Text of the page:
- The battery life of the Kindle is phenomenal. Unlike their Nintendo DS game devices, which need to be plugged in to charge after just about every play session, we have never had a child unable to use his Kindle because the battery was dead. With the wireless connection turned off, the battery life is something like 30 days. There's no advantage to having the wireless on all the time anyway; you just need it while you're actively downloading content to the device.
1. Password protection only works to lock and unlock the device, with no separate password requirement when purchasing in the Amazon Kindle store directly from the Kindle. For adults, this is convenient and makes sense -- you key in your password when you pick up your Kindle, and you aren't bothered with having to type it in again each time you download a new book. One of my sons is great about following my rules -- no purchasing new books on your own, only with Mom's permission. My other son has repeatedly been caught downloading all kinds of books without permission, sometimes even when he's sitting right behind me in the car. I find out shortly thereafter, because I get a string of emails from Amazon thanking me for all of the Kindle purchases that he has instantly downloaded (and effortlessly charged to my American Express account). I was even getting these emails while I was in Paris in September, until I called Grampa and instructed him to confiscate the offending son's Kindle. Every time Mr. Impulsive goes on a wild shopping spree in the Kindle Store I have to take away his Kindle for a couple of days -- and I didn't want to have to do that. For parents of kids who don't have trouble with impulsivity, this won't be a big deal, but for me, it's a huge annoyance that Amazon could easily resolve by giving me the option of password-protecting the Kindle Store functionality on the Kindle device.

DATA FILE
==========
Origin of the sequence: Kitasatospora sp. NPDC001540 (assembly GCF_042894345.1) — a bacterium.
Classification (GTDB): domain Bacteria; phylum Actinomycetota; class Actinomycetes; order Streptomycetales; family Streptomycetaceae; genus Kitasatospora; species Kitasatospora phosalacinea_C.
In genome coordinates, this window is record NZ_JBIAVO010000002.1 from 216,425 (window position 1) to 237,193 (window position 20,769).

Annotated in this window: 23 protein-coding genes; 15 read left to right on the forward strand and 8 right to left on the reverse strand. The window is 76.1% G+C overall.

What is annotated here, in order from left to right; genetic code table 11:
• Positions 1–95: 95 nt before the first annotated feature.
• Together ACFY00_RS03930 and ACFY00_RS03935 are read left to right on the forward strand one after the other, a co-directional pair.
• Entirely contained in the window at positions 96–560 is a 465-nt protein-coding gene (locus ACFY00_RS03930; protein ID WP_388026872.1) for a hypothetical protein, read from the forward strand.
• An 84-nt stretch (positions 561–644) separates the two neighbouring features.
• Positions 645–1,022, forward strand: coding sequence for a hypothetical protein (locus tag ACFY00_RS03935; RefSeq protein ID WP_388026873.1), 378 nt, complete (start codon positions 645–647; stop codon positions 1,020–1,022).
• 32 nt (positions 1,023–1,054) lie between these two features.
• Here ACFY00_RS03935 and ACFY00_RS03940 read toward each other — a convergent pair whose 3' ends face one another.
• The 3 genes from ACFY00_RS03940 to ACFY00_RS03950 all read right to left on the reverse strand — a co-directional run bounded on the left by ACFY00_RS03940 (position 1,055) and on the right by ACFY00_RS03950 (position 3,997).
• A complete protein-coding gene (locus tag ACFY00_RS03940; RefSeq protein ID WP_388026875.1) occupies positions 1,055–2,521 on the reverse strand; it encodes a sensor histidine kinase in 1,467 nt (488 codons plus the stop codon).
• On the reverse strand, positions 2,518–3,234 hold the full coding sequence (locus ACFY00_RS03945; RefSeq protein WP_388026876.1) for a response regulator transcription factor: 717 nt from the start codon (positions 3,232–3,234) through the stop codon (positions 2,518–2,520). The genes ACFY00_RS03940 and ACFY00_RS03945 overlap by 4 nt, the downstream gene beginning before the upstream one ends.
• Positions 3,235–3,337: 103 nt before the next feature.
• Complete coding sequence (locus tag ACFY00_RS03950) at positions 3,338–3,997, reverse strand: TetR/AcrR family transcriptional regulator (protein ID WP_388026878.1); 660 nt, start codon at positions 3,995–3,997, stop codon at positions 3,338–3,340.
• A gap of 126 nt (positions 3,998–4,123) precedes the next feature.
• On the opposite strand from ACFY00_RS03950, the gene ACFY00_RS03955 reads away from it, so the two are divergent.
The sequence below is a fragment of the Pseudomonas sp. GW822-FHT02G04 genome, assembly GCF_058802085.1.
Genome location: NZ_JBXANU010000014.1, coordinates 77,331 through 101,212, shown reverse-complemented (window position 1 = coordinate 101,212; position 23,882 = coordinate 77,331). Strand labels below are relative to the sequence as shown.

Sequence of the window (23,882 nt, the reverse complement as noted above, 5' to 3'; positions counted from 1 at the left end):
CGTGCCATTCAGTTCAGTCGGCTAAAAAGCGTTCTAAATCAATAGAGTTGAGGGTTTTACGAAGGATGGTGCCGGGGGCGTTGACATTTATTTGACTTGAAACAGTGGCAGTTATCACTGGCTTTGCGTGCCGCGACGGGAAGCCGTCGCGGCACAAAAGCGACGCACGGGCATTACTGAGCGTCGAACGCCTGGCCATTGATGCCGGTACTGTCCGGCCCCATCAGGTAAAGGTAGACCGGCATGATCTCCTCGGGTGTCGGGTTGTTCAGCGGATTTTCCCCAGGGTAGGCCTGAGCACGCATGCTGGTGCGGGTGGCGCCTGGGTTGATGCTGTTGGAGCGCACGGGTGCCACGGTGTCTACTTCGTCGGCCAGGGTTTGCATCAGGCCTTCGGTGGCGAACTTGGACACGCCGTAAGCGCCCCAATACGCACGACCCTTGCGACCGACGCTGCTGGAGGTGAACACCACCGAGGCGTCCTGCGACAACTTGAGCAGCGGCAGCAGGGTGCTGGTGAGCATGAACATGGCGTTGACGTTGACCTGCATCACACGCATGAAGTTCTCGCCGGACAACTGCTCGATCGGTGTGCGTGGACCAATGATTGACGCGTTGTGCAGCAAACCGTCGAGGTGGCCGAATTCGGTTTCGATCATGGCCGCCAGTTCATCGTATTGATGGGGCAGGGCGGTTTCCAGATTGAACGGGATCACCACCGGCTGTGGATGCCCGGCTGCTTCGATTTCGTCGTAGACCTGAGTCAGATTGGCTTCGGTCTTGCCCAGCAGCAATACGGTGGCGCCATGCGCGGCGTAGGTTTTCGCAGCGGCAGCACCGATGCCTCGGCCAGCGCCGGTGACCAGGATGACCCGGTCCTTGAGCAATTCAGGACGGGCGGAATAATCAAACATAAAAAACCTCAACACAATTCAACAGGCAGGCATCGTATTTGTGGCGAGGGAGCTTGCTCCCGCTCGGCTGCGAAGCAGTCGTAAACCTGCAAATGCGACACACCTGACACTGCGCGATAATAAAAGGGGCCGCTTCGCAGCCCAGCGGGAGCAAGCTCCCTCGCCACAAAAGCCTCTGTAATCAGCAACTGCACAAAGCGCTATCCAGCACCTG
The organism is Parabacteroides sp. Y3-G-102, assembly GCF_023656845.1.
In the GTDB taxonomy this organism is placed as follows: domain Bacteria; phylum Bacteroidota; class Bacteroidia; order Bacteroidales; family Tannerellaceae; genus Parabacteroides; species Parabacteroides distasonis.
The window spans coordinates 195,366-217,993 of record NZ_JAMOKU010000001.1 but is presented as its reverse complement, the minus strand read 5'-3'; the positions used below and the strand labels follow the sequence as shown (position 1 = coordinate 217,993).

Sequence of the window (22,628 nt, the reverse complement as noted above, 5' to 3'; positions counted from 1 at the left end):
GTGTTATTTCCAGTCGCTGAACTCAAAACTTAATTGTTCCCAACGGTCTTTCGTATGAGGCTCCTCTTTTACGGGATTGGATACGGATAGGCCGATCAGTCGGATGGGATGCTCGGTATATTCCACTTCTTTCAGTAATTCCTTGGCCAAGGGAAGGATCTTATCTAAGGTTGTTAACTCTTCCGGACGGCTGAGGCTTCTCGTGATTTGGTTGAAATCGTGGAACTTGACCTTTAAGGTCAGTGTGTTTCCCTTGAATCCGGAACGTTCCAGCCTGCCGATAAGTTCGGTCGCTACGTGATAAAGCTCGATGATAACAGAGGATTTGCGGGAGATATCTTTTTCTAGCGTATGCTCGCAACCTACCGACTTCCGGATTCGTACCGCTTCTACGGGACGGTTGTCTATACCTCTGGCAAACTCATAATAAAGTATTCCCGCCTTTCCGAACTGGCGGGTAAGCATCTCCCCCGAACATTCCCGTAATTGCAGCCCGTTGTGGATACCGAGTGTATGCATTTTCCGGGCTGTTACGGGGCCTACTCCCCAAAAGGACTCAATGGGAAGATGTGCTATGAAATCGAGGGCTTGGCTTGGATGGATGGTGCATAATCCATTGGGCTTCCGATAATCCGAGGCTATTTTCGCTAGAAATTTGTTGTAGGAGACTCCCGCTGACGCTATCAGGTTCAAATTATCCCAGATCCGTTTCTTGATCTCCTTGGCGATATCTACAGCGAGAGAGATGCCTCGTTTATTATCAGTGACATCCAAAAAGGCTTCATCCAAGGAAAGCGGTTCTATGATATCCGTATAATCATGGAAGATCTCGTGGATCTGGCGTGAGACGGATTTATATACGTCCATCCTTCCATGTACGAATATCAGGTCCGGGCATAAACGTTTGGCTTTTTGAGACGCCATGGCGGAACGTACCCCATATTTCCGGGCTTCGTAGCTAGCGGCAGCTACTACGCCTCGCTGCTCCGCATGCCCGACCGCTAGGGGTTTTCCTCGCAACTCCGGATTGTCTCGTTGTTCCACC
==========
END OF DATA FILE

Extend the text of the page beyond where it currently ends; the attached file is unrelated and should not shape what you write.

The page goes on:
2. I wish there was more juvenile and young adult fiction content available for purchase on the Kindle. It's getting better, but there are still a lot of books that I can't download for them. For instance, none of the Harry Potter books were available for Kindle download the last time I checked. However, the Percy Jackson series is on Kindle, and it was wonderful to have it preordered and then just instantly download on both Kindles the day the latest book was released.